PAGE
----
How the star of “Lupin” pulled off his greatest confidence trick.
Omar Sy was sure he saw Jesus. He had just dropped his children off at school and was driving home on Sunset Boulevard when he spotted a man with flowing hair and a long beard, dressed in a white toga. “He was walking barefoot in the street, and I’m staring at him, slowing down to get a better look. I’m asking myself, ‘Am I hallucinating, or what?’ ” Sy recalled. No one else seemed to notice. “And right next to him there’s a girl marching along with her Starbucks, and then, on the other side, a guy doing his jogging, and some other dudes washing their car. I was the only one looking.”
Sy, who was born and raised in France, had only recently arrived in Los Angeles, and, gawking at what seemed normal to everyone else, he felt conspicuously foreign. “That was what blew me away about Los Angeles,” he said. “But then I discovered that’s what pleases me so much—you dress how you like, you walk how you like, and nobody looks.”
Sy has lived in L.A. for nearly a decade now; he does yoga and hikes the canyons and switches from French to English to say things like “perfect fit” and “make a statement.” He’s played a time-travelling superhero (“X-Men: Days of Future Past”) and a robot who metamorphoses into a sports car (“Transformers: The Last Night”), and worked alongside Bradley Cooper (“Burnt”), Tom Hanks (“Inferno”), and a quartet of shrieking velociraptors (the “Jurassic World” franchise).
His “Jurassic” co-star Chris Pratt told me that Sy’s magnetism made him ideal for the role: “It was so important to cast someone with enough physicality to hold his own opposite me . . . as well as a sense of goodness to sell the idea of a real love, and a kind of warmth opposite these essentially C.G.I. creatures.” (What’s more Hollywood than a quote from Chris Pratt?)
In January, Netflix released the first five episodes of “Lupin,” a French-language series starring Sy as Assane Diop, a high-minded lowlife whose crimes might be understood as acts of reclamation. A second installment of five episodes is available now. “Lupin” draws from Maurice Leblanc’s series of detective stories about the gentleman thief Arsène Lupin. Leblanc created Lupin in 1905, serializing his adventures in the popular science magazine Je Sais Tout.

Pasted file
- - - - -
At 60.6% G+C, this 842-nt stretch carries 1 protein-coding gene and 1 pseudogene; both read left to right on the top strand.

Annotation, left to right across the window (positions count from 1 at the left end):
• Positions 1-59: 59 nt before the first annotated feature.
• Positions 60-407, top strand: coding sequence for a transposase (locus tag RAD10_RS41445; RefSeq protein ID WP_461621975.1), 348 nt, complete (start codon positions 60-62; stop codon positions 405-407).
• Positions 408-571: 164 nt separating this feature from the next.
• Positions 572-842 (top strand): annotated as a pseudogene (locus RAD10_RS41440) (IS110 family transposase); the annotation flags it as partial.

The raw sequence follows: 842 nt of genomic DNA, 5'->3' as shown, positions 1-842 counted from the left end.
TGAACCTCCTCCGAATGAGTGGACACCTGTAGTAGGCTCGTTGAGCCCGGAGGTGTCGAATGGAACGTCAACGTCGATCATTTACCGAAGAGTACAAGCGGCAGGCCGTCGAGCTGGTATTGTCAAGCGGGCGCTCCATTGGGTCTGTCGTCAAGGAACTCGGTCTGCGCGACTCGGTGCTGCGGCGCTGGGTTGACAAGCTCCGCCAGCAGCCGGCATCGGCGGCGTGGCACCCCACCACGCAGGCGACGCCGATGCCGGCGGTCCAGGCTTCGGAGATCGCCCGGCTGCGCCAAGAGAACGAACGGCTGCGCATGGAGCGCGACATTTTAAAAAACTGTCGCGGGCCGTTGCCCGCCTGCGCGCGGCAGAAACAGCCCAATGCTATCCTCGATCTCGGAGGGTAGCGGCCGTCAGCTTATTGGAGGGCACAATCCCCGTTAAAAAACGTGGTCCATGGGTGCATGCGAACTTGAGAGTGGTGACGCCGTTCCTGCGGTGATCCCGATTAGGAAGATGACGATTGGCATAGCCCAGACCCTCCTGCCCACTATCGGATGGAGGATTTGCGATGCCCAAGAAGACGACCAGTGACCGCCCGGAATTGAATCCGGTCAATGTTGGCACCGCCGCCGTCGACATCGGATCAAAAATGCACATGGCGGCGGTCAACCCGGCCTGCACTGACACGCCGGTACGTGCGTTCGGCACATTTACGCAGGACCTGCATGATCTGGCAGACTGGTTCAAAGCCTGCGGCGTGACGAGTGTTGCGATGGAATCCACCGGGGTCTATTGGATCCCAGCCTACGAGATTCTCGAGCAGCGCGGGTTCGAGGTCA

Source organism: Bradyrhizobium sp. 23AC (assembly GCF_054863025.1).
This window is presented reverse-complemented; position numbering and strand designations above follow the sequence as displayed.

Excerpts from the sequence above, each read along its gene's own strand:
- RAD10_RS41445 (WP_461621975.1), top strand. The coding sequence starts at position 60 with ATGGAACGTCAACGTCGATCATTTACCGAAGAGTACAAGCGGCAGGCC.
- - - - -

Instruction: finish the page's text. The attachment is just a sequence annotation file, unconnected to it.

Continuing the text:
Leblanc had ambitions of becoming a serious novelist, but Lupin proved so lucrative that he devoted the better part of his career to the character, writing dozens of novels and novellas, which were adapted into comic books, plays, films, and television shows. (The most famous of these was a nineteen-seventies series starring Georges Descrières.) By the time Sy came along, the franchise was slightly shopworn.
When you think of Lupin, at least in France, it’s a bit dusty. I didn’t want to come in and play Lupin like the rest of them.
Despite its antique source material, the show has become an enormous international hit, topping Netflix’s charts in such diverse markets as Germany, Brazil, and the Philippines. In its first month, it drew viewers from seventy-six million households, more than “The Queen’s Gambit” or “Bridgerton.” “Lupin,” according to one of Netflix’s internal metrics, is the company’s second-biggest original début of all time.
As the artistic producer, the headliner, and the unmistakable raison d’être of the only French-language show ever to immediately hit Netflix’s American Top Ten, Sy has become something of a roadside Jesus in his own right. “He has this weird cocktail of characteristics where absolutely everyone—men, women, children—finds him completely charming,” George Kay, one of the show’s creators, said.
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